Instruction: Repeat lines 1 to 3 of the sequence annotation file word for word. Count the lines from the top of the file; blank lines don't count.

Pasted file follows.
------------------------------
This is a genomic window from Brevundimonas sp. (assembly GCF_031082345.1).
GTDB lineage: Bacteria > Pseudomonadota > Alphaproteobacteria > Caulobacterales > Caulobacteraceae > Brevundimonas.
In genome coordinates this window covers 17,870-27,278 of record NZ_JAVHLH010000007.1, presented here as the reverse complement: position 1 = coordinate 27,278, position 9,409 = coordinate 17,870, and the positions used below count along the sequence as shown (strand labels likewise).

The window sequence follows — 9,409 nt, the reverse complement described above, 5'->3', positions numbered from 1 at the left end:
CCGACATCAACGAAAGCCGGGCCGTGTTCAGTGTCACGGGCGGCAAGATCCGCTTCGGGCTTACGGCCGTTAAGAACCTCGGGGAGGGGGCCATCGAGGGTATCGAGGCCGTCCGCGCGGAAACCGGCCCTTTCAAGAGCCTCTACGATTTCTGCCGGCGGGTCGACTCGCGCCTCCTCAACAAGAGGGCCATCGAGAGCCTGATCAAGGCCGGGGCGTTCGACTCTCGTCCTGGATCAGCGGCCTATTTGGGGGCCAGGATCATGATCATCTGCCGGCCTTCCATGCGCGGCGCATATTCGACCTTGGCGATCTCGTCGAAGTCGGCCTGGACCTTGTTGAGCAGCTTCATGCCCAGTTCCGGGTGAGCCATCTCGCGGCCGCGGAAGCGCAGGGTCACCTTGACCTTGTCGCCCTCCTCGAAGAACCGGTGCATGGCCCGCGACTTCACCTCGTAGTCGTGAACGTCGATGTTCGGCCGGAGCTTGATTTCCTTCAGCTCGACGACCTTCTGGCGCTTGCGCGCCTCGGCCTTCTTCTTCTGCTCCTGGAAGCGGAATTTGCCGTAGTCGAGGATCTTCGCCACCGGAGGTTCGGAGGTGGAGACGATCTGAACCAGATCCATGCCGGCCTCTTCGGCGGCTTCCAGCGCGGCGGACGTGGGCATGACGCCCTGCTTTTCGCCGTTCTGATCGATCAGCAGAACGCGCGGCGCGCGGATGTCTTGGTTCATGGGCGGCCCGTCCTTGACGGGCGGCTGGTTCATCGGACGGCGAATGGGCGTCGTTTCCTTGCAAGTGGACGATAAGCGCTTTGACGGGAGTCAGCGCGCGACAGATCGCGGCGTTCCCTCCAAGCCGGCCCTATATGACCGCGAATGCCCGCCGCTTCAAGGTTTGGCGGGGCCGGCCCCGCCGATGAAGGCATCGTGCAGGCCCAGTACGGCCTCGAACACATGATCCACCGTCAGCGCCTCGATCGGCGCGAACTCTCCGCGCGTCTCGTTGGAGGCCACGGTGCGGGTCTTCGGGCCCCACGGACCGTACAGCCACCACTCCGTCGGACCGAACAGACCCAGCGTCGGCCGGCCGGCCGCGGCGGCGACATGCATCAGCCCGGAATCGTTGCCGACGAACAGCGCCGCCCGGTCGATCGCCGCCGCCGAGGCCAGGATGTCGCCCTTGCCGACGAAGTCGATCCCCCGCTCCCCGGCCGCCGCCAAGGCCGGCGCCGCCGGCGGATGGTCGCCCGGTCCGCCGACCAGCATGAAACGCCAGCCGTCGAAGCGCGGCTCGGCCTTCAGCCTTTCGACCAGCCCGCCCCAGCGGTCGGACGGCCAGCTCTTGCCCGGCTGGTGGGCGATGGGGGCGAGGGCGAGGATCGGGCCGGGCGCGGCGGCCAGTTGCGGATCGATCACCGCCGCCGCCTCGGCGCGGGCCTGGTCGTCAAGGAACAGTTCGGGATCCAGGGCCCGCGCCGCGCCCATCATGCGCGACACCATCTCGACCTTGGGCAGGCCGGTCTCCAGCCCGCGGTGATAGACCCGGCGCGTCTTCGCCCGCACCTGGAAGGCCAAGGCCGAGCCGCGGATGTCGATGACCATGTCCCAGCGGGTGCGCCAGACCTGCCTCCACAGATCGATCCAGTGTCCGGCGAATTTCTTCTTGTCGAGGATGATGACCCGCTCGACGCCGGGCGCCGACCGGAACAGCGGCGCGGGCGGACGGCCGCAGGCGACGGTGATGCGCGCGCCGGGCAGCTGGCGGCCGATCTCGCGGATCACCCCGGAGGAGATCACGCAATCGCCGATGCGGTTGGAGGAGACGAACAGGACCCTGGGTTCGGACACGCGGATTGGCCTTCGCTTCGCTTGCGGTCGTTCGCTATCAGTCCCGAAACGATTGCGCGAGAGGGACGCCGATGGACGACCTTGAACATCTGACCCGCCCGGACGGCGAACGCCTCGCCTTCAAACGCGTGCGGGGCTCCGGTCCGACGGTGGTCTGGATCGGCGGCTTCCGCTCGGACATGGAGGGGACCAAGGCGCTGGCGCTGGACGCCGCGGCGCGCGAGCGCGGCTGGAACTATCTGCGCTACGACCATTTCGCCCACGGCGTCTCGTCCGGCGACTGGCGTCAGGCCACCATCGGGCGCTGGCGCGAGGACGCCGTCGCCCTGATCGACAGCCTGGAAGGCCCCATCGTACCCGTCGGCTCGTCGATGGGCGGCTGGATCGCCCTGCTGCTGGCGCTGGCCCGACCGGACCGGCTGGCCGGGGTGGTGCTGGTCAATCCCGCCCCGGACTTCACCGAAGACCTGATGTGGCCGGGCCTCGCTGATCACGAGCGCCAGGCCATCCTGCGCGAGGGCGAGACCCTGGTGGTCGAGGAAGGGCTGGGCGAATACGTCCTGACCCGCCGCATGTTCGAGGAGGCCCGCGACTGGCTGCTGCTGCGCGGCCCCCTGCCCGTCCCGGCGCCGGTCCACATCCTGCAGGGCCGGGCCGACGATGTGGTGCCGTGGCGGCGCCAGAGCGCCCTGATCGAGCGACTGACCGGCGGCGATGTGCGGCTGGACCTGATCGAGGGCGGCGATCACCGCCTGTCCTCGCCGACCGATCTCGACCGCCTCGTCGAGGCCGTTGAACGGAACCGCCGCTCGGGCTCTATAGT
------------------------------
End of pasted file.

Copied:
This is a genomic window from Brevundimonas sp. (assembly GCF_031082345.1).
GTDB lineage: Bacteria > Pseudomonadota > Alphaproteobacteria > Caulobacterales > Caulobacteraceae > Brevundimonas.
In genome coordinates this window covers 17,870-27,278 of record NZ_JAVHLH010000007.1, presented here as the reverse complement: position 1 = coordinate 27,278, position 9,409 = coordinate 17,870, and the positions used below count along the sequence as shown (strand labels likewise).